The skin graft had completely taken to the scrotum at 14 days after reconstructive surgery (POD14), but dehiscence occurred in the perineum and buttock surgical wound, and thus, minimal debridement was performed and wound edges were approximated using a local advancement flap to cover the defect (Fig. 6). On POD 30, the surgical wound had completely healed and the colostomy was closed. On POD 60, there were no remarkable complications and his anal function was intact (Fig. 7).

Discussion

Fournier’s gangrene was first described by Alfred Fournier in 1883 as an infective necrotizing fasciitis of the genital and perianal region [3]. Inflammation from bacterial infection promotes bacterial spread through the fascial layer and progresses to gangrene of subcutaneous tissues and skin [4]. The clinical manifestations of Fournier’s gangrene include perineal pain, crepitation, bulla, and purulent discharge and systemic symptoms of fever, septic shock, and/or multiorgan failure. The diagnosis of Fournier’s gangrene is primarily based on clinical findings of fluctuance, crepitus, localized tenderness, and wounds of the genitalia and perineum [4].
General treatment principles are rapid, aggressive surgical debridement, hemodynamic support with urgent fluid resuscitation, and broad-spectrum parental antibiotics. In our case, according to these principles, we monitored vital signs and maintained blood pressure with massive fluid resuscitation. Debridement was performed, and simultaneously, infection and inflammation were controlled with parental antibiotics using wound culture results for guidance.
However, the dressing of wounds after the surgical treatment of Fournier’s gangrene has not been clearly established, which makes decisions difficult. According to Chennamsetty et al. [4], topical therapy, vacuum assisted closure, and hyperbaric oxygen therapy were most commonly used, and of these, we chose VAC as the dressing tool.
The using of VAC for dressing has several advantages. Ozkan et al. stated that VAC increases blood supply and accelerates the formation of granulation tissue by removing bacterial contamination [5]. Since the VAC exchange cycle is longer than that of other dressings, we dressed wounds twice weekly, which means VAC significantly reduced pain associated with dressing. In addition, dressing durability is considerably better than those of other dressings. Conventional dressings on the groin or perineum are prone to dislodge when wet and easily get intertwined or loosened, whereas the vacuum of VAC secures the dressing during positional changes and while walking.
Furthermore, applying VAC to skin grafts can significantly increase skin graft take compared to conventional methods because it creates a closer contact between the graft and the wound bed, and prevents the accumulation of blood or exudate beneath the graft through active evacuation [6,7]. We also applied VAC after split-thickness skin grafting on these bases, to prevent seroma or hematoma accumulation which has a higher risk of occurring on curved surfaces, and to ensure graft fixation with the wound bed.
One problem we encountered while applying VAC was persistent stool contamination. TPN was initially used in an attempt to prevent VAC fecal contamination but proved ineffective. As TPN also had a risk of reducing immunological competence we performed a colostomy. Although opinions are divided regarding the need for colostomy, Chennamsetty et al. recommended that anal sphincter involvement, fecal incontinence and continued fecal contamination of wound margins be viewed as indications for colostomy [4]. Because Fournier’s gangrene is vulnerable to fecal contamination, we recommend performing colostomy during initial debridement if there is any doubt regarding possible fecal contamination [8].
Fournier’s gangrene has a high mortality rate despite aggressive multidisciplinary treatment. We suggest that VAC after early debridement aids treatment and that VAC be considered after split thickness skin graft reconstruction. Finally, we recommend that if fecal contamination is suspected during the application of VAC, colostomy should be performed early.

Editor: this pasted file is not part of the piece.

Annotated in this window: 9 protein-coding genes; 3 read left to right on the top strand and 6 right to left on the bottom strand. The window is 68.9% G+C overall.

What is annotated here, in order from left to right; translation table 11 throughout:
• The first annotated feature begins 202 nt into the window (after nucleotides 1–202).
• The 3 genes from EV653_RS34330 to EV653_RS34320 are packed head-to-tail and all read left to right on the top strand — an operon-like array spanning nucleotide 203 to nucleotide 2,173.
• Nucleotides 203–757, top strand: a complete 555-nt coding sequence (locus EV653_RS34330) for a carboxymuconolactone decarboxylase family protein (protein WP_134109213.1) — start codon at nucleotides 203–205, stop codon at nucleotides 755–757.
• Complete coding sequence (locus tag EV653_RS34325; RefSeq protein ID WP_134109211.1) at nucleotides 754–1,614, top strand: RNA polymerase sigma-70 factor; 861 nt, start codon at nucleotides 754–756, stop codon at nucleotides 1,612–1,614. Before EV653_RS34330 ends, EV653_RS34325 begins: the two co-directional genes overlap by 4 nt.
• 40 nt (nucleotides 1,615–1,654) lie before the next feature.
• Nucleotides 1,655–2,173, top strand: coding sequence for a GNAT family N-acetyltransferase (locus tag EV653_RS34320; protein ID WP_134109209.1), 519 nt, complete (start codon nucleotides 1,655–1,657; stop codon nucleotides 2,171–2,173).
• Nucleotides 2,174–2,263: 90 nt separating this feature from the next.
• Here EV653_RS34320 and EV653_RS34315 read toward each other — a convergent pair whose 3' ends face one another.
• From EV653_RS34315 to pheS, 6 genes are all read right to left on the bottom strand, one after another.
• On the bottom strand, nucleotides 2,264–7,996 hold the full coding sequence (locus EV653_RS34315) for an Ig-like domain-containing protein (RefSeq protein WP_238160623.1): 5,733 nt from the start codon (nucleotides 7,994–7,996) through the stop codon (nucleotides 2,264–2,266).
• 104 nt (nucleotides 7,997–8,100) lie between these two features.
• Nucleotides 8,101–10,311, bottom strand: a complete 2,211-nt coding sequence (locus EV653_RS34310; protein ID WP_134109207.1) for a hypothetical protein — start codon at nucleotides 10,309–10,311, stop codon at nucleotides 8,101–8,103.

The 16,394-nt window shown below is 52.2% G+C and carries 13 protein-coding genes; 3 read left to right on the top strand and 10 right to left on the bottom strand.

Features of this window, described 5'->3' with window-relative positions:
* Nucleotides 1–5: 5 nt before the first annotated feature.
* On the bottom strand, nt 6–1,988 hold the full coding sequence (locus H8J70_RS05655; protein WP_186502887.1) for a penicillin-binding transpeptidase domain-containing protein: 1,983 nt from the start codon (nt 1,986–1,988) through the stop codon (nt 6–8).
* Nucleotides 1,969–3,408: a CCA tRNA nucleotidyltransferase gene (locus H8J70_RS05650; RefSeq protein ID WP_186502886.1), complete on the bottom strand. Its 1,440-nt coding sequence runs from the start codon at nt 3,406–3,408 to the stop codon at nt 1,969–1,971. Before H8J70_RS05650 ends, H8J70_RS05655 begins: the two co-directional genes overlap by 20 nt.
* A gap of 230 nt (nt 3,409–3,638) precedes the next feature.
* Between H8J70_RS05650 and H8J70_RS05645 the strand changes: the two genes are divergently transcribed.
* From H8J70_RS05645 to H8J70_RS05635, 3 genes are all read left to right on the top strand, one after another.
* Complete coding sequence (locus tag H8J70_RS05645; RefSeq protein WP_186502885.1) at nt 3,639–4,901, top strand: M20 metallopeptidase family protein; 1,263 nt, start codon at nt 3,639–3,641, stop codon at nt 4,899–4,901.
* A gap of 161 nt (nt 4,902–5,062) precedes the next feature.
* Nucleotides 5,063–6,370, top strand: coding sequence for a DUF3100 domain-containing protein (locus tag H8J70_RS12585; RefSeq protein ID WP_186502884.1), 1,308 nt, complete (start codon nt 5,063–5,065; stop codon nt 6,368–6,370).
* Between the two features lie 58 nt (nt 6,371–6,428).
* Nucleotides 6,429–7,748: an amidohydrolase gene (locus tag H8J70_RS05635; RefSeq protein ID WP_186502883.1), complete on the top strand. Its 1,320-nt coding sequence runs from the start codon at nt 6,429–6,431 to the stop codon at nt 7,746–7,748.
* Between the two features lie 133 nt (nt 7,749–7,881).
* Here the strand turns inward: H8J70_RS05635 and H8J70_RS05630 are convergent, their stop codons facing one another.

Fig. 1
Initial perianal ultrasonography revealed a tubular hypoechoic lesion with subcutaneous swelling in the left perianal area.
jwmr-2018-00325f1.tif
Fig. 2
Scrotal skin and fascia were almost sacrificed during initial debridement, and remaining necrotic tissues needed additional debridement.
jwmr-2018-00325f2.tif
Fig. 3
We designed the shape of the VAC sponge in a large rectangular shape to apply VAC stably.
jwmr-2018-00325f3.tif
Fig. 4
Three weeks after second debridement (with VAC and colostomy), infection of the scrotum, inguinal area, and left buttock was controlled.
jwmr-2018-00325f4.tif
Fig. 5
The scrotum was covered by a split-thickness skin graft, and the perineal area and buttock were covered by a bilateral advancement flap.
jwmr-2018-00325f5.tif
Fig. 6
Dehiscence occurred in surgical wounds of perineum and buttock at 14 days after reconstructive surgery, and thus, minimal debridement was performed. Wound edges were approximated using a local advancement flap to cover the defect.
jwmr-2018-00325f6.tif
Fig. 7
At 60 days after reconstructive surgery, there was no remarkable complication and anal function was intact.
jwmr-2018-00325f7.tif

References

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3. Thwaini A, Khan A, Malik A, et al. Fournier’s gangrene and its emergency management. Postgrad Med J 2006; 82:516–9.
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4. Chennamsetty A, Khourdaji I, Burks F, et al. Contemporary diagnosis and management of Fournier’s gangrene. Ther Adv Urol 2015; 7:203–15.
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5. Ozkan O, Koksal N, Altinli E, et al. Fournier’s gangrene current approaches. Int Wound J 2016; 13:713–6.
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6. Orhan E, Şenen D. Using negative pressure therapy for improving skin graft taking on genital area defects following Fournier gangrene. Turk J Urol 2017; 43:366–70.
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7. Moisidis E, Heath T, Boorer C, et al. A prospective, blinded, randomized, controlled clinical trial of topical negative pressure use in skin grafting. Plast Reconstr Surg 2004; 114:917–22.
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8. Akcan A, Sözüer E, Akyildiz H, et al. Necessity of preventive colostomy for Fournier’s gangrene of the anorectal region. Ulus Travma Acil Cerrahi Derg 2009; 15:342–6.